End of Days? What Happens if Antarctica’s Giant Cavity-Filled Glacier Melts?

February 21, 2019                   (sputniknews.com)

• Researchers at NASA’s Jet Propulsion Laboratory have discovered that the 74,000 square mile (192,000 square kilometre) Thwaites Glacier in Western Antarctica is melting and has created a huge ‘glacial cavity’ at the bottom of it containing 14 billion tons of frozen fresh water. And it is still melting at an “explosive” rate.

• This demonstrates that Antarctic ice is not only melting in areas adjacent to oceans, but also from underneath its thick ice sheets. Were the Thwaites Glacier to melt completely, it could cause global sea levels to rise by some two feet. Such a rise would be enough to threaten coastal cities around the globe, flooding island nations and leading to soil erosion. Lucas Zoet, a science professor at the University of Wisconsin-Madison’s department of geoscience, fears that the collapse of the Thwaites Glacier “could potentially destabilize the whole region of West Antarctica.” And this doesn’t include the concurrent ice melt from other parts of Antarctica, the Arctic and Greenland.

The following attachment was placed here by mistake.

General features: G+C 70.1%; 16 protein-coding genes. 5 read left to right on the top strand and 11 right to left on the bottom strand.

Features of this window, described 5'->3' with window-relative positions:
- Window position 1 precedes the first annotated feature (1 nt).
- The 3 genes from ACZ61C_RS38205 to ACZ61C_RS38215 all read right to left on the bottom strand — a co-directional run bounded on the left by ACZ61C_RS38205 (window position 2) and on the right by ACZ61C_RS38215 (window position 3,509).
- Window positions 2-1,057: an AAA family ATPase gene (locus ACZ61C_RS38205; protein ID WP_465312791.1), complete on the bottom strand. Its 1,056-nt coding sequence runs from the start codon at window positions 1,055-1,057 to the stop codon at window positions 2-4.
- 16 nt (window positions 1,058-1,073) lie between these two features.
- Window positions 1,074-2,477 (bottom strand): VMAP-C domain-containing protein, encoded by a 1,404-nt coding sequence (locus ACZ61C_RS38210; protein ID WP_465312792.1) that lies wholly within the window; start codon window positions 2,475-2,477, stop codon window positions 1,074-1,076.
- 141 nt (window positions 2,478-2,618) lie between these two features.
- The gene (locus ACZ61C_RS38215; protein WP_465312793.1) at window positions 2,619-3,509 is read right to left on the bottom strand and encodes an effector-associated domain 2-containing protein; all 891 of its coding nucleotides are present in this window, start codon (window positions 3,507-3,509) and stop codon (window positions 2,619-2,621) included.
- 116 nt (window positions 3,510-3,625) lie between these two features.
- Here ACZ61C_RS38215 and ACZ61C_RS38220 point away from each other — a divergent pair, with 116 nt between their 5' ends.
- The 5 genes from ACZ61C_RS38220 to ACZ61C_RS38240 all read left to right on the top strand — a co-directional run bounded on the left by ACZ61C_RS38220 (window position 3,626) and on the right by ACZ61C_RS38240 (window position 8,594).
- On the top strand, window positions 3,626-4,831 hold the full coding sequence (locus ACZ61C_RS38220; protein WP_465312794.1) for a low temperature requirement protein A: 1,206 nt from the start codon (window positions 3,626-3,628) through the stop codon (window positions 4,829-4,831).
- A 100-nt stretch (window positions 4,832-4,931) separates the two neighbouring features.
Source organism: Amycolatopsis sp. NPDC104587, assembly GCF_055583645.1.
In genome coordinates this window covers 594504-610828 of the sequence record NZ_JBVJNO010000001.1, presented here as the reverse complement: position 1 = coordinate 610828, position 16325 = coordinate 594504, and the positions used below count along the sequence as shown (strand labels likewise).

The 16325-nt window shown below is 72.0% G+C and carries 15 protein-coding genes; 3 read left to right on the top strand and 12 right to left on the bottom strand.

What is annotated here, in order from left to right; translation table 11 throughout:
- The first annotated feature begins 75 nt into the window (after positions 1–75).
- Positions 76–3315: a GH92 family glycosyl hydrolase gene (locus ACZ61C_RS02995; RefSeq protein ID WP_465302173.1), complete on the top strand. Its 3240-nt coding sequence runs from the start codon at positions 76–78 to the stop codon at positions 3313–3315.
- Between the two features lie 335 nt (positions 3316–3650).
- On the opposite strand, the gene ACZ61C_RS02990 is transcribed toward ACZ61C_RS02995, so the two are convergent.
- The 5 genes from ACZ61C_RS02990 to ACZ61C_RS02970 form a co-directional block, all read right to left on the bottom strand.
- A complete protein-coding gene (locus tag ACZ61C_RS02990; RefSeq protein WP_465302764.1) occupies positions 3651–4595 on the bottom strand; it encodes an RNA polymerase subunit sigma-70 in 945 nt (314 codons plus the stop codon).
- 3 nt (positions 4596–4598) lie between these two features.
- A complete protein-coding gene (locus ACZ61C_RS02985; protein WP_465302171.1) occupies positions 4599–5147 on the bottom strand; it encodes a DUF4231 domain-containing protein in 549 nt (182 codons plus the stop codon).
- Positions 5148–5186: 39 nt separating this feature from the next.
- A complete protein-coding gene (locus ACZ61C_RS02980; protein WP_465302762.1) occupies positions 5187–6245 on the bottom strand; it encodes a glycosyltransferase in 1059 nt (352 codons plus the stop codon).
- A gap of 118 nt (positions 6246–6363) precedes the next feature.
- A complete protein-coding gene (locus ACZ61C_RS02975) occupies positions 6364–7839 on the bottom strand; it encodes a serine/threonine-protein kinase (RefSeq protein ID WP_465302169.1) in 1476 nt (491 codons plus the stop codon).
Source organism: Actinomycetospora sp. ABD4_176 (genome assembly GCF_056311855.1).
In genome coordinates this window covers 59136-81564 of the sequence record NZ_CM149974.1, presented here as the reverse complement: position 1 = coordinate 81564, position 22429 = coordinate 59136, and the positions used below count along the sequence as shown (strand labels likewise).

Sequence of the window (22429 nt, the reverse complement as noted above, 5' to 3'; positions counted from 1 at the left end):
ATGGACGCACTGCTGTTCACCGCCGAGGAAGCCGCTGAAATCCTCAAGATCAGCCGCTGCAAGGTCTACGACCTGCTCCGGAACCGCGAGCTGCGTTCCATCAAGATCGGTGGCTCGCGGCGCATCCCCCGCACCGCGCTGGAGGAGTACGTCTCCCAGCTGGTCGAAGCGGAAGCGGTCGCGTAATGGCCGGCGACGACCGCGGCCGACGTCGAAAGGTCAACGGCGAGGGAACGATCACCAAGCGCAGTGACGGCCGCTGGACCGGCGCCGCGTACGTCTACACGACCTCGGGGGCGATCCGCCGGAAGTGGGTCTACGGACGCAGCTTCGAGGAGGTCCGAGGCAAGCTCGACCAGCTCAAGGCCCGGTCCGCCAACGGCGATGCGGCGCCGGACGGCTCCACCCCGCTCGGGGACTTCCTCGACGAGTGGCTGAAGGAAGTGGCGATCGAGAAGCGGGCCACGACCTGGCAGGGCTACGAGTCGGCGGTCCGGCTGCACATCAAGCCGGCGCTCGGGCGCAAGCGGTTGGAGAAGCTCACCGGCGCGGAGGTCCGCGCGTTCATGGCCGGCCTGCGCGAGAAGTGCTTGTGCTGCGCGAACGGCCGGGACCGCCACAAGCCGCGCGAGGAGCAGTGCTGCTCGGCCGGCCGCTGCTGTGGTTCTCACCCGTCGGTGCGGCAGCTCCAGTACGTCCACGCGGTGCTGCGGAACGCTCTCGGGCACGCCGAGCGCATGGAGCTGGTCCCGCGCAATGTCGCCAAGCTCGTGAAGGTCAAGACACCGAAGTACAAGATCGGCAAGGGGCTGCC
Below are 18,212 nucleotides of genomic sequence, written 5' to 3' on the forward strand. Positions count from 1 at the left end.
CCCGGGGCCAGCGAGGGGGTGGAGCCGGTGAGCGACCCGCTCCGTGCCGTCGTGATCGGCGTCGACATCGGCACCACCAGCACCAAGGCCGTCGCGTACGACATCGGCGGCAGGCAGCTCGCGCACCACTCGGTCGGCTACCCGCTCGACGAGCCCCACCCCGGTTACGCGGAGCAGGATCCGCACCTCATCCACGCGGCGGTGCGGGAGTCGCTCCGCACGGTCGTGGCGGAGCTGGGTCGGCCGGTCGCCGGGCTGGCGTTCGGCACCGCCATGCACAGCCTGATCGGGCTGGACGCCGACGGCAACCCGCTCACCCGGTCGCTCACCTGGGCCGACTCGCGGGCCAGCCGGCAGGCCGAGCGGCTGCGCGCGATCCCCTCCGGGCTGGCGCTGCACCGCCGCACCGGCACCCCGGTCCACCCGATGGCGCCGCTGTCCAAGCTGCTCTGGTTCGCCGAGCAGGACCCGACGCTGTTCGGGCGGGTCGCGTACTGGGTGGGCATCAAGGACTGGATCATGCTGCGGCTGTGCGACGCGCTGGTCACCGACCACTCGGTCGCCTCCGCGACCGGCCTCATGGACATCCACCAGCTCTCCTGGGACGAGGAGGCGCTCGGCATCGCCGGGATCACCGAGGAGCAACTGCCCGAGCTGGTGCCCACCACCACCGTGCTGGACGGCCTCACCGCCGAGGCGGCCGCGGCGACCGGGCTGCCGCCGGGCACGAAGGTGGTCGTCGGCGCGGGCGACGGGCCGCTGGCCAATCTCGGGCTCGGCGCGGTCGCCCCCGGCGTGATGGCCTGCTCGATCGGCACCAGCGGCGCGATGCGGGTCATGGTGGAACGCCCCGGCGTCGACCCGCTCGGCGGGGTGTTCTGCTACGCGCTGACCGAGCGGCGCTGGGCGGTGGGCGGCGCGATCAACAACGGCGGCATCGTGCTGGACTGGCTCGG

• Last year, researchers from Germany, Austria and Australia released a study which concluded that with sea levels expected to rise two feet worldwide by the year 2300, low-lying areas of Florida and Bangladesh, and entire nations such as the Maldives in the Indian Ocean or Kiribati in the Pacific, would be threatened, with massive coastal urban areas such as Shanghai, London, New York, and New Orleans affected as well.

• The Thwaites ice formation also serves to prevent other nearby glaciers from sliding toward the sea. If that happens and those glaciers melt, sea levels would rise not by two feet, but up to ten feet, affecting areas of human habitation much further inland and causing even more chaos to local ecosystems.

• Researchers from the Antarctic Research Centre at New Zealand’s Victoria University of Willington and McGill University in Canada have recently published an article in Nature which warned that the billions of tons of freshwater melt flowing into the oceans from melting ice sheets in Greenland and Antarctica would cause the global oceanic conveyor belt network to diminish, resulting in longer, more extreme hot or cold snaps, wet spells and dry stretches, and greater temperature variance throughout the world.

• According to Dr. Ted Scambos, a senior research scientist at the US National Snow and Ice Data Centre, “The point is not so much [in] whether or not it’s going to happen… the important thing is how fast is this going to happen.” (see 4:58 minute CBS News video on the Antarctic glacial melt below)

[Editor’s Note]  It appears that, in addition to a much more rapid rate of rising sea levels, the continent of Antarctica might sooner reveal the remnants of a non-human civilization concealed underneath the ice.